MICR ink bridges the gap between human and computer communication. Magnetic ink can be instantly read by computers through its hidden magnetic language, similar to a barcode. Additionally, MICR fonts resemble physical numeric characters that humans can easily read.

Underneath the surface of each character printed with MICR ink lies a magnetic code that cannot be read by the human eye. Magnetic inks contain iron oxide particles that become magnetic when printed.

When processed by a MICR reader, the machine deciphers the number based on its magnetism rather than what number characters it looks like on the outside.

Rather than interpreting the entire character as a whole, a MICR reader reads four separate magnetic charges to decode the corresponding digit being entered. Each character holds two positive and two negative magnetic charges along a linear orbit.

Think of the magnetic charge as a security door. Each character has four “gates”, each check is over 40 characters, and the check must pass flawlessly through more than 160 checkpoints to be processed.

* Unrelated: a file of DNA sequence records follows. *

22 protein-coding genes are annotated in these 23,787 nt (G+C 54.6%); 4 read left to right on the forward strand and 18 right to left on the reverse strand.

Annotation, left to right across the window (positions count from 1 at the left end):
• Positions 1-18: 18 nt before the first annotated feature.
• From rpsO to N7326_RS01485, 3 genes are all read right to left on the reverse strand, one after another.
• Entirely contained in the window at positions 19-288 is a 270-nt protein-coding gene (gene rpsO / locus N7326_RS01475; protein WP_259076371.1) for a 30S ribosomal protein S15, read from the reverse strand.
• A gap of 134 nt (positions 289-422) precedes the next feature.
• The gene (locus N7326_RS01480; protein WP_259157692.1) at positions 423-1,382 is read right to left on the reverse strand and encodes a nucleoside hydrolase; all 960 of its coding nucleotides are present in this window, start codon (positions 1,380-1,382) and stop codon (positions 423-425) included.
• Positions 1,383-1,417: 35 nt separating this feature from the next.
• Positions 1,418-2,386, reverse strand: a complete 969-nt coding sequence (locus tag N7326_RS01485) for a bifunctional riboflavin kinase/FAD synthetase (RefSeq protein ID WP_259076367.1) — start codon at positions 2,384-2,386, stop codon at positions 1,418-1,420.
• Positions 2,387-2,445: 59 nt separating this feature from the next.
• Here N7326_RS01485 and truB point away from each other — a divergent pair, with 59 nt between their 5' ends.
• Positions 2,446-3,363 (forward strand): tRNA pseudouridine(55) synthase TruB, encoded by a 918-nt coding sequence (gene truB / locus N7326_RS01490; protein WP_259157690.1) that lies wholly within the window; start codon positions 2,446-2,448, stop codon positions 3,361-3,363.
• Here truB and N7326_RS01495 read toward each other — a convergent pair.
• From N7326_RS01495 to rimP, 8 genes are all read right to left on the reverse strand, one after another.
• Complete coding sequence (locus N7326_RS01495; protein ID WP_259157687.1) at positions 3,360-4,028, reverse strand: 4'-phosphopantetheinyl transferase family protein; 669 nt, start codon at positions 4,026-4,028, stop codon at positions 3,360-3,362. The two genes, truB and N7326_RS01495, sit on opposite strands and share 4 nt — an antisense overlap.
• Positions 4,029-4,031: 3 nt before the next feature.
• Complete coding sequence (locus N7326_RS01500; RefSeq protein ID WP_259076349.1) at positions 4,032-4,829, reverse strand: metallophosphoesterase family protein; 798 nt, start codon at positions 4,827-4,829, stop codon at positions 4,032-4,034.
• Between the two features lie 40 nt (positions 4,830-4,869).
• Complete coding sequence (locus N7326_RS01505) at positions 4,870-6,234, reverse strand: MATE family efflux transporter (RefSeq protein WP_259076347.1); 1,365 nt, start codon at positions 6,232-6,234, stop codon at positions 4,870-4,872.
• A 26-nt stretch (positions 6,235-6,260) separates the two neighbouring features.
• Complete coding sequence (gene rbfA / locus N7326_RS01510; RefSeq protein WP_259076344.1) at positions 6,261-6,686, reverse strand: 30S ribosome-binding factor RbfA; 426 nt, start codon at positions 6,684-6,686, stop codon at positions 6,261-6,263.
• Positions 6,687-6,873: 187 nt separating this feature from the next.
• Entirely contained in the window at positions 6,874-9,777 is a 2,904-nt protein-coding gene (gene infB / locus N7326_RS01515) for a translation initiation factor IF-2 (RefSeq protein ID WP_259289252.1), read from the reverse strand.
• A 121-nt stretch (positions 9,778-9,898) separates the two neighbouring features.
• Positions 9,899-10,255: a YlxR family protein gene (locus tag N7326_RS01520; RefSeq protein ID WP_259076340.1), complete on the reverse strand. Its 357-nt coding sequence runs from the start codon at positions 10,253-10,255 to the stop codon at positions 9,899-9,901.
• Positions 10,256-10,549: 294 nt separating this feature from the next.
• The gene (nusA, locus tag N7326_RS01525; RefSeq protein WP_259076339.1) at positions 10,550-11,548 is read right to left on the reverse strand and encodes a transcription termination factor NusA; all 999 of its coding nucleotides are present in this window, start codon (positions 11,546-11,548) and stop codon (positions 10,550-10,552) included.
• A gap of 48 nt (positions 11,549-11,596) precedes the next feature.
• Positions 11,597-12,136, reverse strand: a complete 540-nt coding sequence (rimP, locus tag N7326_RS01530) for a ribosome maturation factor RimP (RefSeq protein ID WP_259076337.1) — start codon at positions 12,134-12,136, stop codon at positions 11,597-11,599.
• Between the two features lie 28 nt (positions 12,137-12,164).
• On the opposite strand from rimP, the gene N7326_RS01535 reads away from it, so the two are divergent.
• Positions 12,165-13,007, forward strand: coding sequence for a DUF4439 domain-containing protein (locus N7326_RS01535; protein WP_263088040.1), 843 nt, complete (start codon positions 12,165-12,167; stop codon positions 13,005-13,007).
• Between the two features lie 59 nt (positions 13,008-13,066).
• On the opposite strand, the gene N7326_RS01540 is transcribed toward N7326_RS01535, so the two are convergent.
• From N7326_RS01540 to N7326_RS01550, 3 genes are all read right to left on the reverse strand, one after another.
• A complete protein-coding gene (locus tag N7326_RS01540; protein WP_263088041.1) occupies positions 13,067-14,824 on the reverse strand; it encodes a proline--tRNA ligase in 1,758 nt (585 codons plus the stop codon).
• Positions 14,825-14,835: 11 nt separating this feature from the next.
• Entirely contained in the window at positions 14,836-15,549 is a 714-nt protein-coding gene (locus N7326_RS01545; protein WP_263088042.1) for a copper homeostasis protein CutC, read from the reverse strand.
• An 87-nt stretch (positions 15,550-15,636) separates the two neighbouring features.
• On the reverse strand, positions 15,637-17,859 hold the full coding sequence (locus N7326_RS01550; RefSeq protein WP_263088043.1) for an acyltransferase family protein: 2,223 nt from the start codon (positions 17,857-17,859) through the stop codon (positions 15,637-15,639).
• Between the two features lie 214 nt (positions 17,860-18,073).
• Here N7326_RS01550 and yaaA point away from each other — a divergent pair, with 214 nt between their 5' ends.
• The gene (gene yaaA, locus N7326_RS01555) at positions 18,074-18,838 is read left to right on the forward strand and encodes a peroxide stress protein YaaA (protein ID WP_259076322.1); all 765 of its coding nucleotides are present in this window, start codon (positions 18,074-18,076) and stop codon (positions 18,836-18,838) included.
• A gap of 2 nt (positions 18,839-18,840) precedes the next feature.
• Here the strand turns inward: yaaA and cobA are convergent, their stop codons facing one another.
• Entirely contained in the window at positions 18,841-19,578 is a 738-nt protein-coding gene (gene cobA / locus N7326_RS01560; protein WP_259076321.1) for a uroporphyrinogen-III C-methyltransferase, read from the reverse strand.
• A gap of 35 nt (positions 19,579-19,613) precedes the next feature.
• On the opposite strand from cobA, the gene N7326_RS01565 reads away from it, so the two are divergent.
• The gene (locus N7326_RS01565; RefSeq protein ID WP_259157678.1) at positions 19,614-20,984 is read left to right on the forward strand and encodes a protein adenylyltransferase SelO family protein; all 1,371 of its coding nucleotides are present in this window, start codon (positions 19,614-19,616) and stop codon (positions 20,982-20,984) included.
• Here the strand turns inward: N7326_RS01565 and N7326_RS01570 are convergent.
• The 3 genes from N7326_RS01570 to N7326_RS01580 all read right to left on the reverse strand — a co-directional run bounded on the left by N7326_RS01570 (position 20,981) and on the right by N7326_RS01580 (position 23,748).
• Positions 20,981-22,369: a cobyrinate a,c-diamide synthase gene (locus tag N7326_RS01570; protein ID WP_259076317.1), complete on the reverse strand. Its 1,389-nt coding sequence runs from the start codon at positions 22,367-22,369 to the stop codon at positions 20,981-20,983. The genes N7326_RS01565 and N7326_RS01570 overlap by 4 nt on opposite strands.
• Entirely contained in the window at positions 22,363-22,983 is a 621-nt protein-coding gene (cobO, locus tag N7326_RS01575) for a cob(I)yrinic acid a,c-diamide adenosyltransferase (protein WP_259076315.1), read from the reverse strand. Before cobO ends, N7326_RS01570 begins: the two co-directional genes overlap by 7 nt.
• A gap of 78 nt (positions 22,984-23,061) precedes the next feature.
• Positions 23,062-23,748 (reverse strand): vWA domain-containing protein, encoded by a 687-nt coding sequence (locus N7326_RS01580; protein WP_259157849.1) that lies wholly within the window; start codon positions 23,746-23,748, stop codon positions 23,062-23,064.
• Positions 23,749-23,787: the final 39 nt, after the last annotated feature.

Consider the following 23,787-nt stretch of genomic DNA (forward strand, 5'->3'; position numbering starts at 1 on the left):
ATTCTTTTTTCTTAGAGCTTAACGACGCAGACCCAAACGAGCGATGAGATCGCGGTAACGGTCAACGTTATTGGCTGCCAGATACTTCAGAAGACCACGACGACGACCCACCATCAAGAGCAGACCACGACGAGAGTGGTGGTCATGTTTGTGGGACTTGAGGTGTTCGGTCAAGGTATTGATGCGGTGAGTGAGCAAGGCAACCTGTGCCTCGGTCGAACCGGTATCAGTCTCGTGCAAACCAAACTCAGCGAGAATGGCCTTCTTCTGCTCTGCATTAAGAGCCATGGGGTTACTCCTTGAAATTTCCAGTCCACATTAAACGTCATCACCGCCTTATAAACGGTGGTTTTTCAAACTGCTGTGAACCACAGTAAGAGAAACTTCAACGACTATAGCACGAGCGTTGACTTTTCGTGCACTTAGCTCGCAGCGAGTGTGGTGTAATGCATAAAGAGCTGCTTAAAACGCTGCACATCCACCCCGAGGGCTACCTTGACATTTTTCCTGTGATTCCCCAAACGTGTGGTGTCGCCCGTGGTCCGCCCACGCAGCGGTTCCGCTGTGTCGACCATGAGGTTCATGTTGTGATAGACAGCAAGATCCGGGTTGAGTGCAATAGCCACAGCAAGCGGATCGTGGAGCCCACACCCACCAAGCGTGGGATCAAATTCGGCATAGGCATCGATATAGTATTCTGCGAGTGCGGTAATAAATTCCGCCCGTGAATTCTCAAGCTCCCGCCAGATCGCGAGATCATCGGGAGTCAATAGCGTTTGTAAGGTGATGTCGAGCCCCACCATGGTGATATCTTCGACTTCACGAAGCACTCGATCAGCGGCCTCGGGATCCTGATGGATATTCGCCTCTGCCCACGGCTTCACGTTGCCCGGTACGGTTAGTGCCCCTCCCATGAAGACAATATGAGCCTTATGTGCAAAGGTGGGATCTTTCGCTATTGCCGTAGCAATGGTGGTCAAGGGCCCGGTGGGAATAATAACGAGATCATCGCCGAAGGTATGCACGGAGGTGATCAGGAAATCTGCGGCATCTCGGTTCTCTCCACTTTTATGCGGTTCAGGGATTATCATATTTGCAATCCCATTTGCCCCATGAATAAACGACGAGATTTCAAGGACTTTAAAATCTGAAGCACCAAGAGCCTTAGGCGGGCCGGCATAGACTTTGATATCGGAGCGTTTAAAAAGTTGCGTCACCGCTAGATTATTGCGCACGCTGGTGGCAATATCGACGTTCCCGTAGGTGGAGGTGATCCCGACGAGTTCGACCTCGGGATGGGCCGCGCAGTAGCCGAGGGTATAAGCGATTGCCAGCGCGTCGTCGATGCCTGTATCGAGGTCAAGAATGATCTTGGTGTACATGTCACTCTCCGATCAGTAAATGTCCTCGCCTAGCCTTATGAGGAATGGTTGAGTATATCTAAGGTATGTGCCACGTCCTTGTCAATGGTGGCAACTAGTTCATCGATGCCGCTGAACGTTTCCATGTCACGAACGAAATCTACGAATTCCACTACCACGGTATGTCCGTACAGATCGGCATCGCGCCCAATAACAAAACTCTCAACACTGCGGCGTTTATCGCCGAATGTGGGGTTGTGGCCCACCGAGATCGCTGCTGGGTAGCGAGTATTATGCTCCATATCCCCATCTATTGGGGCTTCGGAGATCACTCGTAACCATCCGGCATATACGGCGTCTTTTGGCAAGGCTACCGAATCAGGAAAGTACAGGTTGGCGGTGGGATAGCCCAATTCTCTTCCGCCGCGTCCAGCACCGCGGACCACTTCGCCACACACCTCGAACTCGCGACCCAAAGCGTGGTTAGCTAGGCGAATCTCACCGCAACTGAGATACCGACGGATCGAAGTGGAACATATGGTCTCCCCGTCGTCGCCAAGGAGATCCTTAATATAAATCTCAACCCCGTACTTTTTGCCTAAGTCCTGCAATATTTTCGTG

If there is any discrepancy with the magnetic code, an alert is sent requiring the bank teller to manually check the check.

See how much you can save with HP ink cartridges.

What are MICR fonts?

Magnetic ink is used in conjunction with unique positive/negative charged fonts to add a layer of protected encryption. There are two types of MICR fonts accepted worldwide, E13-B and CMC-7.

The E13-B font is the standard MICR font used in North America and the rest of the world.

E13-B is used for the “MICR line” at the bottom of the check and contains important information such as account, routing, and check number.